WASHINGTONThe Intercultural Cancer Council (ICC) has urged Congress to act immediately to ensure that the National Institutes of Health implements recommendations of a recent Institute of Medicine (IOM) report. That report, sometimes critical of the National Cancer Institute, urged specific efforts to better understand and correct the unequal burden of cancer among minorities and the medically underserved.
[For a report on the IOM recommendations and a response by the NCI director Richard D. Klausner, MD, see Oncology News International, March 1999.
The ICC prepared its action plan at the request of Sen. Arlen Specter (R-Penn), chairman of the Senate appropriations subcommittee that overseas the NIH budget. The council, which focuses on cancer policies as they affect minorities, unveiled its recommendations at a congressional briefing.
The group received personal pledges of support from five House members who spoke at the meeting: Republican Rick Lazio (NY), who chairs the House Cancer Awareness Group; Democrats Edolphus Towns (NY), Robert C. Scott (Va), and Sheila Jackson Lee (Tex); and independent Bernard Sanders (Vt).
This is not a minorities issue, ICC co-chair Lovell A. Jones, PhD, director of experimental gynecology and endocrinology, M.D. Anderson Cancer Center, told members of Congress and staff attending the briefing. This is not a medically underserved issue. This is an American issue, because it will affect you, your children, and your grandchildren.
Dr. Jones noted that in the next century, more than half the US population will consist of racial minorities. If you dont have the proper staff to take care of these individuals, what you will see is what is happening in Harlem today, he said. You wont see the impact diminishing; youll see it spread to the rest of the nation.
The major emphasis in the ICC agenda is the need for all Americans to have access to screening and cancer treatment and to receive equal screening and treatment. Amelie Ramirez, DrPH, associate director of the Center for Cancer Control Research, Baylor College of Medicine, said that research is showing that if we applied what we know right now, we could significantly reduce the burden of cancer; the problem is that it is not getting into our communities.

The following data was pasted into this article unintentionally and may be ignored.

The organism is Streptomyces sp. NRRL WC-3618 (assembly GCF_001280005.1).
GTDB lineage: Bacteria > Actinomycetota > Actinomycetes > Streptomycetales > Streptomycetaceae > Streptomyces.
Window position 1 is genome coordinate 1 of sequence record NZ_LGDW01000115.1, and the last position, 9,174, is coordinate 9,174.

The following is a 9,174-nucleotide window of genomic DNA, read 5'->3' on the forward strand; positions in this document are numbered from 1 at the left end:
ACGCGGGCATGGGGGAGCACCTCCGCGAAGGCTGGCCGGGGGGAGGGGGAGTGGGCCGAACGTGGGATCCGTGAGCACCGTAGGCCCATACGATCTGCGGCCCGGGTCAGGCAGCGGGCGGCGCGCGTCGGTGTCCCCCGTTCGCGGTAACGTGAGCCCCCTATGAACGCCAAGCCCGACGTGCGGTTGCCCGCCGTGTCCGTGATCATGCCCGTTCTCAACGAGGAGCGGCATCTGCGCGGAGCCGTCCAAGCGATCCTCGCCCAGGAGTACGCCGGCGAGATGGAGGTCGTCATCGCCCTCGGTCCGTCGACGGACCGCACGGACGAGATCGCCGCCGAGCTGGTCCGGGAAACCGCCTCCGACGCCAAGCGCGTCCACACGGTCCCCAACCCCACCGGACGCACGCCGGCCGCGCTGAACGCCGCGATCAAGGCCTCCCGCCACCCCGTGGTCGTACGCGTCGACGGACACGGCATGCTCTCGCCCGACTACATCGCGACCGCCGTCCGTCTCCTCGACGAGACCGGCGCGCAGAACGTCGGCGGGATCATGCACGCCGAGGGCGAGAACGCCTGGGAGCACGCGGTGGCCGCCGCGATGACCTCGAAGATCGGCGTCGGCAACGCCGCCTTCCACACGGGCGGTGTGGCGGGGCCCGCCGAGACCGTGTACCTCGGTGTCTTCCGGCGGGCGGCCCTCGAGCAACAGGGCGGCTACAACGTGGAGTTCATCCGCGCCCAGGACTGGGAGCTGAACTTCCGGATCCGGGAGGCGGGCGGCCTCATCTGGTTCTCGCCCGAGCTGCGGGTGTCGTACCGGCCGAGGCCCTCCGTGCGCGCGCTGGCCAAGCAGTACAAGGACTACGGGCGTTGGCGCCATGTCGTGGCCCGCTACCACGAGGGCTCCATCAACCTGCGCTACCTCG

Added Harold P. Freeman, MD, director of surgery, Harlem Hospital Center, and chair of the Presidents Cancer Panel, We need to understand the science of cancer but it doesnt help to just discover something if you dont apply it to everyone.
Another point emphasized at the ICC briefing was the need to increase the numbers of minorities in cancer research. Minorities and the poor are grossly under-represented in academics, noted John Alderete, PhD, professor of microbiology, University of Texas Health Science Center, San Antonio. In fact, he said, they are so grossly underrepresented in all the research science and technology areas of this country that we almost have to redefine the term gross.
The ICC urged that Congress provide targeted funds to the National Cancer Institute and all other NIH components directing cancer research to allow them to make a greater effort to attract and train people from minority and medically underserved populations.
The ICC listed three primary short-term objectives in its legislative agenda:
Congress should provide specific targeted funding for a 5-year strategic plan at NIH to achieve the IOM recommendations. NIH should begin its development and initial accountable implementation in this fiscal year.
A 100% increase in FY2000, to at least $300 million, should go to NIH to fund research; data collection and assessment; and cancer prevention, early detection, and prevention trials targeted to minorities and the medically underserved. The increase would pay for implementing the recommendations in those areas.
This figure represents roughly twice the amount in federal dollars that the NCI reported to the IOM as spent in 1997 on cancer research involving ethnic minority and medically underserved populations, the ICC said.
The Department of Defense (DOD) appropriation for cancer research should be increased in FY2000, and the Pentagon should be directed to award more grants for research within the ethnic minority and medically underserved populations.
The ICC also urged that Congress direct the Department of Defense to expand its cancer registries and integrate them with other registries, including NCIs Surveillance, Epidemiology, and End Results (SEER) program, and that the department demonstrate use of mobile screening vans in locales with DOD facilities near ethnic minority and medically underserved populations.
The ICC listed as its longer term objective a renewed War on Cancer with greater emphasis on cancer control, prevention and education, and tobacco control among minorities.
This initiative should create a National Cancer Program with a National Cancer Plan and a high-level, interdepartmental/interagency cancer coordinating office, the council said.